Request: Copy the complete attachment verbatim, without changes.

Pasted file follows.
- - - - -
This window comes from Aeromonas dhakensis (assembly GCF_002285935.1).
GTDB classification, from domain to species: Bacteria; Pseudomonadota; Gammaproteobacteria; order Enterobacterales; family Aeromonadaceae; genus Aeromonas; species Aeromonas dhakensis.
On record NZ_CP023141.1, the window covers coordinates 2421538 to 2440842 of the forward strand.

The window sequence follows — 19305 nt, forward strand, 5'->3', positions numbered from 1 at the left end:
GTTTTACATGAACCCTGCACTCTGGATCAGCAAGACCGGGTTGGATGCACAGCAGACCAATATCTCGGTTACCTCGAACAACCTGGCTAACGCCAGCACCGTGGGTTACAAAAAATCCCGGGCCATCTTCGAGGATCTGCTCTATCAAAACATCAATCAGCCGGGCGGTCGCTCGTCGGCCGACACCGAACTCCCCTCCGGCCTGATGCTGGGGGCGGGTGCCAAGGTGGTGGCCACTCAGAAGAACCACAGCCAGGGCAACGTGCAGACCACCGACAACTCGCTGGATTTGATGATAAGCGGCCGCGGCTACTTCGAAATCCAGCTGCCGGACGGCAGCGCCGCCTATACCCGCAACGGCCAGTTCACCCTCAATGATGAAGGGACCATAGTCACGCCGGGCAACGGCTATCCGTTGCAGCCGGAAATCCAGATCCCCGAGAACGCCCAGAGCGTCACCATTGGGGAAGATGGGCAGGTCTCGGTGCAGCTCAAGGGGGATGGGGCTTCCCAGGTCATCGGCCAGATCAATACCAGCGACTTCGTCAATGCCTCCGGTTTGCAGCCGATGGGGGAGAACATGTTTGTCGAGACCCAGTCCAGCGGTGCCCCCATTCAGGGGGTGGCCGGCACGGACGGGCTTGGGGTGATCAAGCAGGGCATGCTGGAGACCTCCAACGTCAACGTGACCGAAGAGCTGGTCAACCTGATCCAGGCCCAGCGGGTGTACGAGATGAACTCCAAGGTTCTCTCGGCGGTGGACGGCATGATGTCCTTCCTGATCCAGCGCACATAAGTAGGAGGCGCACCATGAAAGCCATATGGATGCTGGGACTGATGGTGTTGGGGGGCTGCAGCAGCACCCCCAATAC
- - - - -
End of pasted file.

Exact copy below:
This window comes from Aeromonas dhakensis (assembly GCF_002285935.1).
GTDB classification, from domain to species: Bacteria; Pseudomonadota; Gammaproteobacteria; order Enterobacterales; family Aeromonadaceae; genus Aeromonas; species Aeromonas dhakensis.
On record NZ_CP023141.1, the window covers coordinates 2421538 to 2440842 of the forward strand.

The window sequence follows — 19305 nt, forward strand, 5'->3', positions numbered from 1 at the left end:
GTTTTACATGAACCCTGCACTCTGGATCAGCAAGACCGGGTTGGATGCACAGCAGACCAATATCTCGGTTACCTCGAACAACCTGGCTAACGCCAGCACCGTGGGTTACAAAAAATCCCGGGCCATCTTCGAGGATCTGCTCTATCAAAACATCAATCAGCCGGGCGGTCGCTCGTCGGCCGACACCGAACTCCCCTCCGGCCTGATGCTGGGGGCGGGTGCCAAGGTGGTGGCCACTCAGAAGAACCACAGCCAGGGCAACGTGCAGACCACCGACAACTCGCTGGATTTGATGATAAGCGGCCGCGGCTACTTCGAAATCCAGCTGCCGGACGGCAGCGCCGCCTATACCCGCAACGGCCAGTTCACCCTCAATGATGAAGGGACCATAGTCACGCCGGGCAACGGCTATCCGTTGCAGCCGGAAATCCAGATCCCCGAGAACGCCCAGAGCGTCACCATTGGGGAAGATGGGCAGGTCTCGGTGCAGCTCAAGGGGGATGGGGCTTCCCAGGTCATCGGCCAGATCAATACCAGCGACTTCGTCAATGCCTCCGGTTTGCAGCCGATGGGGGAGAACATGTTTGTCGAGACCCAGTCCAGCGGTGCCCCCATTCAGGGGGTGGCCGGCACGGACGGGCTTGGGGTGATCAAGCAGGGCATGCTGGAGACCTCCAACGTCAACGTGACCGAAGAGCTGGTCAACCTGATCCAGGCCCAGCGGGTGTACGAGATGAACTCCAAGGTTCTCTCGGCGGTGGACGGCATGATGTCCTTCCTGATCCAGCGCACATAAGTAGGAGGCGCACCATGAAAGCCATATGGATGCTGGGACTGATGGTGTTGGGGGGCTGCAGCAGCACCCCCAATAC